Xavier Antin, Learning With Errors

Xavier Antin is interested in the history of the production (and the reproduction) of objects, when it involves a glitch, or an accident. He always creates a production process in which accidents occur, like clues of a narrative underlying the work process. Sometimes he takes the chain of production backwards, like in one of his most recent projects entitled Five Conversations. In conversations with the production managers of highly specialised companies, he dismantled processes leading to the production of objects such as chairs or billiard tables. He supervised the production of ersatz pieces, cubes that synthesize all the intrinsic qualities of the objects, though devoid of any functionality, extended to abstraction: a conversational cube. As if he were attempting to operate a deflection of the industrial production tool.

For Learning With Errors, he displays a series of prints, in dialogue with the five cubes. More than the result of a derailment, they are the result of an attempt of pushing the limits of the ordinary means he often uses, like a standard A4 laser printer. Hence, the production of a series of A1 formats (8 times A4, which is the printer’s required format), including all the physical traces of an entire mechanics of errors – that could be seen as “strayings” or “uncertainties”. Thus, a series of hybrid objects emerge, oscillating between painting and instant serial reproduction, becoming a surface area structured by the constraints of limited production processes: a production process grid. A grid that could directly suggest the graphic designer’s page-layout grid, or more symbolically, the emblem of the modernist myth according to Rosalind Krauss (“…a structure, and one moreover that allows a contradiction between the values of science and those of spiritualism to maintain themselves within the consciousness of modernism…” from Rosalind Krauss: “Grids”, October 9, 1979). Or even, the laborious quest for a reason, perhaps a function.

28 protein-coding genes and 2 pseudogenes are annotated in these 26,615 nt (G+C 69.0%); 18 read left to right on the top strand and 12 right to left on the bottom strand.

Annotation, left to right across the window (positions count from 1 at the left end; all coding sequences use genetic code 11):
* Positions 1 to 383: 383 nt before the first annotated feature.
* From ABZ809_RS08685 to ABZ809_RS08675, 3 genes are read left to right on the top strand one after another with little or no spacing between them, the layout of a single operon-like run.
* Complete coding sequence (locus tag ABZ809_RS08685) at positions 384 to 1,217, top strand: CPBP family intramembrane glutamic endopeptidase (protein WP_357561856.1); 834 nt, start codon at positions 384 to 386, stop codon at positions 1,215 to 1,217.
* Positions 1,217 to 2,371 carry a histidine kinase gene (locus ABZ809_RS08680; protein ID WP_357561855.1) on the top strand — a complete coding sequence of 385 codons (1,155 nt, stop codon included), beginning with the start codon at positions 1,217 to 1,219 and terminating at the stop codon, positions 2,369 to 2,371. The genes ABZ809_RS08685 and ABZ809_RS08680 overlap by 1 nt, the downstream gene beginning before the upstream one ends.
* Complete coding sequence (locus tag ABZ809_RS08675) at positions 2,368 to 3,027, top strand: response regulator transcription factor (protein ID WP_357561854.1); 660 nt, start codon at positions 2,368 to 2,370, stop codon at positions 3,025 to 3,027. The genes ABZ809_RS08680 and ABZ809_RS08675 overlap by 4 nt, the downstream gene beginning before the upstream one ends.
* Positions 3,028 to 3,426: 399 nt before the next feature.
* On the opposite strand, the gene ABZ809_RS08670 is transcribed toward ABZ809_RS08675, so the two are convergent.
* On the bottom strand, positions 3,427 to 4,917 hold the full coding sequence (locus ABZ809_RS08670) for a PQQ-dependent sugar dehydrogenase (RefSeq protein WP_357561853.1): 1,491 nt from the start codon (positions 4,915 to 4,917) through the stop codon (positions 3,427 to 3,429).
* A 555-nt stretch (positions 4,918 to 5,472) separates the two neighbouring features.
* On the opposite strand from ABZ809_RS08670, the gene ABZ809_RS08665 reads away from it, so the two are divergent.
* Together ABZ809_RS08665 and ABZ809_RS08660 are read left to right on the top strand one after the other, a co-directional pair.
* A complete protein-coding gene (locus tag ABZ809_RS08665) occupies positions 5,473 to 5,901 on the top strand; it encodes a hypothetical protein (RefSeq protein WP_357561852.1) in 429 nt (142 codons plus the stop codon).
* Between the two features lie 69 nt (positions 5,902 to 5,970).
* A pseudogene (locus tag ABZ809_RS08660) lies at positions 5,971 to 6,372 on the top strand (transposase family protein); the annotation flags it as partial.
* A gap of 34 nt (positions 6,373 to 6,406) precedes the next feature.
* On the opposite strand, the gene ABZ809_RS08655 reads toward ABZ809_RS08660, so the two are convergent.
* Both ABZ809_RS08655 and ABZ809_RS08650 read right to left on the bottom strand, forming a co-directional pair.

The arrangement of cubes and prints in the space examines how an object or surface is drawn, “designed” by its history, its process and its production context. Accordingly, William Morris casts a long shadow over this system, a nineteenth century artist, initiator of the Arts and Crafts movement, printer and publisher, master of decorative art (famous for his textile and tapestry patterns), in addition to being a writer and political thinker. Tutelary figure on the construction of a social utopia of design, he advocated the autonomy of the individual vis-à-vis the means of production and championed the democratization of art and its know-how. An idea of design, that the contemporary liberal economy seems quite unconcerned by.

November 17 – January 12, 2013
Galerie Crèvecoeur, Paris

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